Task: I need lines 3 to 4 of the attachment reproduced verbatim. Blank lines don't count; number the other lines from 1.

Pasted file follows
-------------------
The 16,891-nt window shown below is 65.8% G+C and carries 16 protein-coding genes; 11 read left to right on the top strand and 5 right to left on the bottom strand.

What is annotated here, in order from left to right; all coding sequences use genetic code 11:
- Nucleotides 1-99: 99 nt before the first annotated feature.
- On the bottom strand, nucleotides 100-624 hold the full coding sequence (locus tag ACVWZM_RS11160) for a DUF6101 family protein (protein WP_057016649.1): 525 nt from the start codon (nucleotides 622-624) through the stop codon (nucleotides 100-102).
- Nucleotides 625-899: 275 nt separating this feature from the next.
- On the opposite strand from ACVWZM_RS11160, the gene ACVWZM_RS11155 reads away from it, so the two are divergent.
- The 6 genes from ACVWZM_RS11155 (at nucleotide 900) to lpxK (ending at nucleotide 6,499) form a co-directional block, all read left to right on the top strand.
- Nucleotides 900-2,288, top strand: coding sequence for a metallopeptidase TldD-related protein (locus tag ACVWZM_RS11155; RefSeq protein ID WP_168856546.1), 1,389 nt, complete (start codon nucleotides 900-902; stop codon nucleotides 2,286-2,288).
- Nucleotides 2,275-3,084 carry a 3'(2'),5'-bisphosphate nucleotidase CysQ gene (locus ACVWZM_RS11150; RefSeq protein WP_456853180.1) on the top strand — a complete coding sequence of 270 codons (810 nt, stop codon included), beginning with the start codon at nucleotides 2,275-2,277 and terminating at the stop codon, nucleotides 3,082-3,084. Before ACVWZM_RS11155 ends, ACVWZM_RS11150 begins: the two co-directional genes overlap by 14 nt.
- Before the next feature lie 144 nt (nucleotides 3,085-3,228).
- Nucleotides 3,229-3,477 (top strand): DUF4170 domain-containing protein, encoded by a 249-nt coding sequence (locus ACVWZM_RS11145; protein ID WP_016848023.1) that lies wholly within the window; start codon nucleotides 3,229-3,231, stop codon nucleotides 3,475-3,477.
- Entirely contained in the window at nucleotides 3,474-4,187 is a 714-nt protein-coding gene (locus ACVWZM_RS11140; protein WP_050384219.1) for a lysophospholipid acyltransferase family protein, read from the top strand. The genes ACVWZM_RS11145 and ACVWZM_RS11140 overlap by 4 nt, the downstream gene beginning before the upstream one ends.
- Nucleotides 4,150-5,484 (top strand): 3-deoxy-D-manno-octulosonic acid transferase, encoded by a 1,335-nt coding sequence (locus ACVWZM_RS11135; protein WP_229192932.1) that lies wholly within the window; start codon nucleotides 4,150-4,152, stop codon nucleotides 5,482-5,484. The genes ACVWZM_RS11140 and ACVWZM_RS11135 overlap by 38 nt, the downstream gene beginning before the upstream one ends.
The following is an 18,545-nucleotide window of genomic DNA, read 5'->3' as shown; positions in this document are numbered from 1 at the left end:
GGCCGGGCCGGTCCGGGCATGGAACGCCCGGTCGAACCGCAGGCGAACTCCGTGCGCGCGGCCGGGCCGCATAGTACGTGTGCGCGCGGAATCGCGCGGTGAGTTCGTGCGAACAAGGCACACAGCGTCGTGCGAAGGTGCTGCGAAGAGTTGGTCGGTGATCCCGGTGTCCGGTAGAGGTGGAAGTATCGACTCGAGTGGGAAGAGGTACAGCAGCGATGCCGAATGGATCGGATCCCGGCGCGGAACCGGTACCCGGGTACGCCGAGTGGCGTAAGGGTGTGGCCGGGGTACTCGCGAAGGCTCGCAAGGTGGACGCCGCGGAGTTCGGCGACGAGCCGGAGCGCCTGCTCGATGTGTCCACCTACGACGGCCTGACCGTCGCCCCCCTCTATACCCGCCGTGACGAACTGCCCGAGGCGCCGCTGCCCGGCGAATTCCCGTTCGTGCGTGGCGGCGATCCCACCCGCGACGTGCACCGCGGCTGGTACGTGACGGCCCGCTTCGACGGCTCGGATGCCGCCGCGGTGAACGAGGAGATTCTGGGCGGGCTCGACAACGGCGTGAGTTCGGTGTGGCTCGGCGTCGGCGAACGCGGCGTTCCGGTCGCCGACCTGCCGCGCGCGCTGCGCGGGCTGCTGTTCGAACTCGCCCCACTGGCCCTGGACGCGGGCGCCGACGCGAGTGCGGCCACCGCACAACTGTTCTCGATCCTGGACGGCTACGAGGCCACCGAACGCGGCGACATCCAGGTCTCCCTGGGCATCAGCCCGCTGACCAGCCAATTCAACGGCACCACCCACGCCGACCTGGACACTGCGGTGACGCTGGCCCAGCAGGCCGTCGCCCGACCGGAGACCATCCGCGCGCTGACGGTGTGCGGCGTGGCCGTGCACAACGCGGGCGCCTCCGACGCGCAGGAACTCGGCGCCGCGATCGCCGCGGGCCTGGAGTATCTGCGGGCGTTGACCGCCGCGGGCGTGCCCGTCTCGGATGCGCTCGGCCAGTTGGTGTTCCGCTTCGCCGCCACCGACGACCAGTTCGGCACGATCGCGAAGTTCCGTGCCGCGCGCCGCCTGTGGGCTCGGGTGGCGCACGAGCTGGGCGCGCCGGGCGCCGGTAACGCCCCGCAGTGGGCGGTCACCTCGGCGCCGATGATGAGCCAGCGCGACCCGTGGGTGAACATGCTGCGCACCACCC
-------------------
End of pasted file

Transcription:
- Nucleotides 1-99: 99 nt before the first annotated feature.
- On the bottom strand, nucleotides 100-624 hold the full coding sequence (locus tag ACVWZM_RS11160) for a DUF6101 family protein (protein WP_057016649.1): 525 nt from the start codon (nucleotides 622-624) through the stop codon (nucleotides 100-102).